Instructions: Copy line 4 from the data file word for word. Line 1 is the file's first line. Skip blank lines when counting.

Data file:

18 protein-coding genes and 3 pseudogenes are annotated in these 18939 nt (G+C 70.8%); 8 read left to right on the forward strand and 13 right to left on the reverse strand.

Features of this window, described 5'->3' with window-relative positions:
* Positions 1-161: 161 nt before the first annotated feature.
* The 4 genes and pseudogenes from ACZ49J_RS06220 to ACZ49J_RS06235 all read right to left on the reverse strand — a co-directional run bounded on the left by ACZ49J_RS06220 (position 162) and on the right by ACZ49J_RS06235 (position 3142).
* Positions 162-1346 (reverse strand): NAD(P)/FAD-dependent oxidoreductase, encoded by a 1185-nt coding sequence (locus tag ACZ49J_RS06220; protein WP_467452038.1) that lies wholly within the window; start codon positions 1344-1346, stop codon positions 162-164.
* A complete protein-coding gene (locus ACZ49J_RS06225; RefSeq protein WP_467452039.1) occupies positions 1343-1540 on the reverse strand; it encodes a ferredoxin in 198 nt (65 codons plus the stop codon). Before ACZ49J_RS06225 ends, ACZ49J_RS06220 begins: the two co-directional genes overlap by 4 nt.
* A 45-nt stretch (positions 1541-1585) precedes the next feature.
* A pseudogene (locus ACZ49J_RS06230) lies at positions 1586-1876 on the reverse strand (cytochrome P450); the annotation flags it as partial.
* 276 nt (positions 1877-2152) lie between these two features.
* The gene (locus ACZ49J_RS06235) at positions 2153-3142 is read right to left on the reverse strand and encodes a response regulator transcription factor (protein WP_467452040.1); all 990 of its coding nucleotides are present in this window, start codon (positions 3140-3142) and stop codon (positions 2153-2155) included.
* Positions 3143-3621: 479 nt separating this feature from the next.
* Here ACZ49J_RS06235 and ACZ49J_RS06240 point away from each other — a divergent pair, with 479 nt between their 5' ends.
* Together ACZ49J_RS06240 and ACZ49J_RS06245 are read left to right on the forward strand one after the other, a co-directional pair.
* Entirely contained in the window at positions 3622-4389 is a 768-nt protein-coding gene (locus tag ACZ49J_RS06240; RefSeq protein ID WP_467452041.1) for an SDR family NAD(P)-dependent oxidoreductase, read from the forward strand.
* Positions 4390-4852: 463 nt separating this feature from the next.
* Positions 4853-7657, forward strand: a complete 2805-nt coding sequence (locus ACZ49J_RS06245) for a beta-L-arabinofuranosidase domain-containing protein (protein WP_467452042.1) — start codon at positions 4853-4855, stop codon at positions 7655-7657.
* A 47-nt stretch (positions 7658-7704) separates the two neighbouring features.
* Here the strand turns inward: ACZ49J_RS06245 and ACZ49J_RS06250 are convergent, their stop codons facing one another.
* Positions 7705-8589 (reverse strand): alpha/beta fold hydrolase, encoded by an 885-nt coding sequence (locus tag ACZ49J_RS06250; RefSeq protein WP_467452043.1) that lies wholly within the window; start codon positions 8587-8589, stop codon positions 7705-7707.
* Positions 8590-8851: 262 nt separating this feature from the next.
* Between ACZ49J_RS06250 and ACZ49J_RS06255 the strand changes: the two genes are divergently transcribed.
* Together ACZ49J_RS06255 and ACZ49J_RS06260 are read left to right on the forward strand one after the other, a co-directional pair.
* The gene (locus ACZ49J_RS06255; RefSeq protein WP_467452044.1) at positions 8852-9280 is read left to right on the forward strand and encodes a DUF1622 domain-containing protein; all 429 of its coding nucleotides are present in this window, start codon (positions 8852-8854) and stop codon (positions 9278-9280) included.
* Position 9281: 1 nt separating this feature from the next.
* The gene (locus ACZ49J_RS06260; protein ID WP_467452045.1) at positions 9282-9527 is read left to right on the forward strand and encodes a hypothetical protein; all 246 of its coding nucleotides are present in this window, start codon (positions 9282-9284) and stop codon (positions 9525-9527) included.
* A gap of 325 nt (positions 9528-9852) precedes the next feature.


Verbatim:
* The 4 genes and pseudogenes from ACZ49J_RS06220 to ACZ49J_RS06235 all read right to left on the reverse strand — a co-directional run bounded on the left by ACZ49J_RS06220 (position 162) and on the right by ACZ49J_RS06235 (position 3142).